The rise and fall of the yakuza

For the first time in history, an organised crime ‘yakuza’ boss has been sentenced to death in a Japanese court. Satoru Nomura, head of the Kudo-kai group in Fukuoka, was found guilty of murder and three assaults after a trial held without a jury due to fears of possible intimidation. If a planned appeal fails, he will be hanged. We’ll find out about it after it happens.

What makes the case remarkable is that no evidence was presented linking Nomura directly with the crimes he was accused of. The judge nonetheless concluded that they took place on his orders and had the confidence to deliver the ultimate sentence. The case marks a new low in the seemingly terminal decline of the once fearsome crime syndicates.

At its peak in the 1960s, the yakuza could boast 180,000 members spread across more than 20 ‘families’. They flourished in the chaotic postwar years, controlling black markets, entertainment and gambling before moving into construction, real estate and politics. Japan’s eternal party of government, the LDP, was financed by notorious gangster Yoshio Kodama in its early years and as a sign of their influence thousands of yakuza were to be used as security for President Eisenhower’s planned visit to Japan in 1960. Allegations of ties between ministers and even prime ministers have surfaced periodically ever since.

The curious thing about the yakuza was that they have always operated, more or less, in plain sight. They have offices with nameplates and members with business cards, some of whom even register with the police. They regarded themselves as guardians of public order rather than criminals and have occasionally even volunteered in good works, such as helping with the relief effort after the 1995 Kobe earthquake and the 2011 earthquake and tsunami.

The traditional yakuza member was almost absurdly conspicuous, with dyed hair, shades, sharp suits, a well worked on suntan and a shirt (possibly Hawaiian) unbuttoned to expose some of their full-body hand-inked tattoos (excruciatingly painful to acquire, apparently). The distinctive appearance not only signalled physical toughness but also served as corporate branding, helping to give the yakuza a sort of marketable glamour.

To the general public though, the costume and the tattoos mark you out as a villain. This led to an amusing cultural faux pas during the 2002 World Cup when our own David Beckham, then idolised in Japan, took off his shirt after a match and displayed his own extensive body art, eliciting not a collective swoon but a collective gasp of horror. His reputation never fully recovered.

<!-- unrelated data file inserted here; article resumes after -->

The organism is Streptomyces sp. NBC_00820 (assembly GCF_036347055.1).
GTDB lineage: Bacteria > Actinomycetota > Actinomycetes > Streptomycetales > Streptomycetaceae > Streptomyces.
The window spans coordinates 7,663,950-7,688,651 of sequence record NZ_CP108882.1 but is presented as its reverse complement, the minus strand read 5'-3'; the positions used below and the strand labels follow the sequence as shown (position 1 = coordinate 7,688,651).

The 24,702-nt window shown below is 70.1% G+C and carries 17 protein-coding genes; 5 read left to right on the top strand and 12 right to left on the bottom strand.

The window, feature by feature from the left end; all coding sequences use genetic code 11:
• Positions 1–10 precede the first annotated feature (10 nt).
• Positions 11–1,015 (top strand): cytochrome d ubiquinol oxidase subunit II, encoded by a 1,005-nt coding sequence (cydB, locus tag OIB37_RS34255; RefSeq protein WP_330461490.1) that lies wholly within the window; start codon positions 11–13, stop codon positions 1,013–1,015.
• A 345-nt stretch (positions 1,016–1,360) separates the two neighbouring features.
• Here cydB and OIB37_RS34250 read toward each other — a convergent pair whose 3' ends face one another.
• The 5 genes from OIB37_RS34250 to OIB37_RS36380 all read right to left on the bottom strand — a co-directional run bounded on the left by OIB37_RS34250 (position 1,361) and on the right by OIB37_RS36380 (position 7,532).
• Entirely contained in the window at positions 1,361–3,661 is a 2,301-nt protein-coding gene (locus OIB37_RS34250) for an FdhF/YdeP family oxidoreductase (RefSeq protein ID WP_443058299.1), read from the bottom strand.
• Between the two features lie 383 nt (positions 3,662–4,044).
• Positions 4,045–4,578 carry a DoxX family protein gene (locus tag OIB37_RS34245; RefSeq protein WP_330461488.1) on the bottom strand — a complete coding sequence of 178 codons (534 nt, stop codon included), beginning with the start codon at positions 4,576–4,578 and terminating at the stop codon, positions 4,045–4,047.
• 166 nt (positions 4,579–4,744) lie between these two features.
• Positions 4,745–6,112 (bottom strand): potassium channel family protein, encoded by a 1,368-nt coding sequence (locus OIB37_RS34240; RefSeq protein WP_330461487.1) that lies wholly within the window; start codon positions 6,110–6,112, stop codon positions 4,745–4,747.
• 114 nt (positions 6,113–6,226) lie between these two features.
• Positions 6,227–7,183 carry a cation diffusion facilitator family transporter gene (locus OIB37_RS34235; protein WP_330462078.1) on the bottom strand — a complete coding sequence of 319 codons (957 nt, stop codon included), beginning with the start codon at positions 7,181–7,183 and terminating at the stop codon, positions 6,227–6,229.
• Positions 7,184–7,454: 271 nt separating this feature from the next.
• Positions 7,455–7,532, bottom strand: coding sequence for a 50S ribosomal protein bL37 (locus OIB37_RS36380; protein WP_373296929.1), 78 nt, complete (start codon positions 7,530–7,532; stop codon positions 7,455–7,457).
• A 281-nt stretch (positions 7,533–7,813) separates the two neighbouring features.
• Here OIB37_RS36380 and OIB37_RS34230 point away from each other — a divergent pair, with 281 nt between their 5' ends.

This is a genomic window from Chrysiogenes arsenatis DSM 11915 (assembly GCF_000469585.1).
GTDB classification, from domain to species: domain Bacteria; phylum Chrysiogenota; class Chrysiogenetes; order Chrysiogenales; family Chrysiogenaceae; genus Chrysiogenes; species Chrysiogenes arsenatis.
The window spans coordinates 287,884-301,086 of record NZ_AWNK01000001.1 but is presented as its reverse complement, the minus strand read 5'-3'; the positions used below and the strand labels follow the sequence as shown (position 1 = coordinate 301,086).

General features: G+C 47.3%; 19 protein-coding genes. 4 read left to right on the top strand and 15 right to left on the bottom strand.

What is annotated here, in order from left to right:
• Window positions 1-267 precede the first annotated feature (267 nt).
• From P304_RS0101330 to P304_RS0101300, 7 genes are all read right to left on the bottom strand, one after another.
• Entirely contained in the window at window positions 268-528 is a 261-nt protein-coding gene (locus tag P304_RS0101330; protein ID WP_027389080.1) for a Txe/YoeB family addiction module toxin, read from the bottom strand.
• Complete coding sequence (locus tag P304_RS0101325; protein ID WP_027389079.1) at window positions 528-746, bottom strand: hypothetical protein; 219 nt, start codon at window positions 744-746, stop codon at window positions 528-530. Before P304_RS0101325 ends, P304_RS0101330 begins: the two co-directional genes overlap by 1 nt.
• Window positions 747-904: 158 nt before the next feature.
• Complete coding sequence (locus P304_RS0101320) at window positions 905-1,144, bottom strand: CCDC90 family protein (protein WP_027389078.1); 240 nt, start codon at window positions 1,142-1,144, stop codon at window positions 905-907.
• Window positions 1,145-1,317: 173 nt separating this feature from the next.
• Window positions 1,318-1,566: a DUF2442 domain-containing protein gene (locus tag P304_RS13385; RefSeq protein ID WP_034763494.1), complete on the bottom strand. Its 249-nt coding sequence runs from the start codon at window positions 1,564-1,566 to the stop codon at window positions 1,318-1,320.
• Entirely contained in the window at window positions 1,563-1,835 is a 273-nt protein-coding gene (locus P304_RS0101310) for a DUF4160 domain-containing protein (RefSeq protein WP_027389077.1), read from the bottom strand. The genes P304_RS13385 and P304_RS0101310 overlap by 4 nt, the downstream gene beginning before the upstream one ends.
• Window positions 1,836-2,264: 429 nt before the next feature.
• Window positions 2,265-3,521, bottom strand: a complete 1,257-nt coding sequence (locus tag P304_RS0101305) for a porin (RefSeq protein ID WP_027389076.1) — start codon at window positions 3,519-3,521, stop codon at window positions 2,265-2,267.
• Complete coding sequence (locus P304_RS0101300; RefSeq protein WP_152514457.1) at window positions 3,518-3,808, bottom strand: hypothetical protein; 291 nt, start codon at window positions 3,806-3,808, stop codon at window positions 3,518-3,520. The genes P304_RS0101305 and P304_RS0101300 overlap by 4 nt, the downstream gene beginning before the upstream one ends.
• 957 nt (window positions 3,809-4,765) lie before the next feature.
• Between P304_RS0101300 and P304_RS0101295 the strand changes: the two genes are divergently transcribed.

But this sort of reaction always suited the yakuza; as for the most part they have had little or no interest in the general public. Their core business: drugs, gambling, money lending and prostitution, attracted those operating at the margins of legality themselves. As long as they confined themselves to that sphere they were allowed to operate with near impunity.

But the glory years are ancient history now. Membership numbers have been dropping for decades and are down to around 25,000. And those that do remain are increasingly older men, with more than half of yakuza made up of over 50s. The yakuza are no longer a visible presence on the streets, like the panda eyed ultra high heeled Shibuya girls they vanished about a decade ago.

The conventional explanation for the long decline is that the yakuza overreached, moving away from petty street crime and into areas of corporate management that broke the unwritten agreement and threatened the business and political elites. This led to tough new anti-yakuza legislation in the early 1990s, targeting not only the gangsters but also anyone connected to them. Longer sentences and confiscation of assets put off potential recruits and led to a thinning of the ranks.

But it may be truer to say simply that the yakuza’s day has passed and their usefulness to the elites at an end. Some have argued that the original yakuza were a necessary evil, that some sort of extra-legal force capable of getting things done quickly was valuable in the desperate postwar period. The yakuza helped facilitate Japan’s reconstruction just as Commodore Vanderbilt built America’s rail network — by any means necessary. Had it all been left to the bureaucrats and done by the book, progress might have been far slower.

It has also been claimed that the gangs, with their hierarchical structure and strict codes of behaviour (you really did risk losing your fingers if you transgressed) helped soak up extant criminality and regulate it. This was especially important in the hardscrabble postwar years when options for poor young men on the margins were severely limited. Without the gangs, those attracted to an outlaw lifestyle might have ended up as freelancers, menacing ordinary citizens to a far more serious degree.

But an advanced economy, a more stable society, modern technology, improved policing and greater opportunities for all have made the old-style crime networks largely redundant. The yakuza still exist and are still evil but, if they ever were, they are clearly no longer necessary.


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